Confession: Last summer, I made Faulkner my own summer reading. Or at least I tried…it was a struggle. The problem wasn’t that I didn’t enjoy the complex characters and sinuous narrative of Absalom, Absalom! because I absolutely did. The problem was that it was summer.
From the time we enter high school and start receiving summer reading lists, we’re expected to be the same scholars in the summer that we are during the school year. It’s an institution that makes sense for high school students, especially those in AP classes where there’s already too much material to get through in the year before the exam, but in college, the situation is quite a bit different. Instead of taking 5 AP tests all in different subjects, as an undergraduate, your major is your absolute focus, the area your brain spends in thought for a whole year. When you’ve spent your semester reading Wallace Stevens, James Joyce, and William Shakespeare all at the same time, when you reach for intense scholarship in your field during the semester, it’s okay to allow yourself to be a different kind of scholar in the summer. There are so many other ways to be just as interesting a scholar without forcing yourself through a novel just because you think it’s something you should be reading.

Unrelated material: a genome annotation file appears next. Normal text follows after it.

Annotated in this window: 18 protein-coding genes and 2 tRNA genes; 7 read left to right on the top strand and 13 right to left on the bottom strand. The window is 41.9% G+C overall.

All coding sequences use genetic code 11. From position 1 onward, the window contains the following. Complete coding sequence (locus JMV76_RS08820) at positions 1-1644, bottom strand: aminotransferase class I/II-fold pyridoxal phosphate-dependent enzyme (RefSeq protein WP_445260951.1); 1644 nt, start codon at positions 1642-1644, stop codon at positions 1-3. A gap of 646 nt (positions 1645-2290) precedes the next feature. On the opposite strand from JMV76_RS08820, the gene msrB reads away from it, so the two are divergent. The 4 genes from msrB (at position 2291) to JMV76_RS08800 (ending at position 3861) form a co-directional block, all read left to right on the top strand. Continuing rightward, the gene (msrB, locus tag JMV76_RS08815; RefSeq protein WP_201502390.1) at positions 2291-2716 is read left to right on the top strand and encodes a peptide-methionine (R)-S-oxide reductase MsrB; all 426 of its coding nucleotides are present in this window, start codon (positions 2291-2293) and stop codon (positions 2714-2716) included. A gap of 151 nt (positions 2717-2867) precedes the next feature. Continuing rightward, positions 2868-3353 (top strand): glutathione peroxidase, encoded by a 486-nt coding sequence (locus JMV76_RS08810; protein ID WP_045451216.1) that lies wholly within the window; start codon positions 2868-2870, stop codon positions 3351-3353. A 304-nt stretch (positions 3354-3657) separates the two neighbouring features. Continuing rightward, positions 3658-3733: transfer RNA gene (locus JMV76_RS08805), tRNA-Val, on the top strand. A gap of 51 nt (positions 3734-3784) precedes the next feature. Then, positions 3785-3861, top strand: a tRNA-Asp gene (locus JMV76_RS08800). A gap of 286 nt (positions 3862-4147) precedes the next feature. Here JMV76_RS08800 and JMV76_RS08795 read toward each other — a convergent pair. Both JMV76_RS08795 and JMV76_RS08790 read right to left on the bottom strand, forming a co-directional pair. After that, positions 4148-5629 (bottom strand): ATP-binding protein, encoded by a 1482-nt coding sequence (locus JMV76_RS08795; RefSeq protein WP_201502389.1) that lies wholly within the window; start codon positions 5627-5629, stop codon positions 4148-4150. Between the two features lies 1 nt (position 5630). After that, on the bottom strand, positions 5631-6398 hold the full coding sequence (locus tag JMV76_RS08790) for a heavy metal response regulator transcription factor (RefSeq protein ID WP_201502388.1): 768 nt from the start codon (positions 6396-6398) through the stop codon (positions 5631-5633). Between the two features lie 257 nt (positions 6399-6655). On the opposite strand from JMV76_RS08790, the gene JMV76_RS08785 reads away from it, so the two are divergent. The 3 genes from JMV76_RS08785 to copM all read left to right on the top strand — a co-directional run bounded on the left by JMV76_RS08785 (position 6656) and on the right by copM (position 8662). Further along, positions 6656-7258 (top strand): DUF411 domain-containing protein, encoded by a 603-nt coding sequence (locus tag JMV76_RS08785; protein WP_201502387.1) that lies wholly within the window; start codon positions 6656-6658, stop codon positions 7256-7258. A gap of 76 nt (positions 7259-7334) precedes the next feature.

Instead, read something for fun! Reread a childhood favorite, open Fifty Shades of Grey sans embarrassment, or relax poolside and flip through gossip magazines. Or, travel somewhere of historical/literary/personal significance and watch throughout the year how much that experience comes back to deepen your understanding of a particular subject. Write in a diary, stay up late and talk about existential issues with your friends, sit and people-watch for an afternoon; though it may not seem so, doing these things makes for a scholar with an interesting and broad perspective of humanity.
So if you’re someone who wants to read Faulkner for fun this summer, by all means, have at it. But for those looking for a way to take a break and be a different sort of scholar for a few months, now is your time.
Written by Emma Irving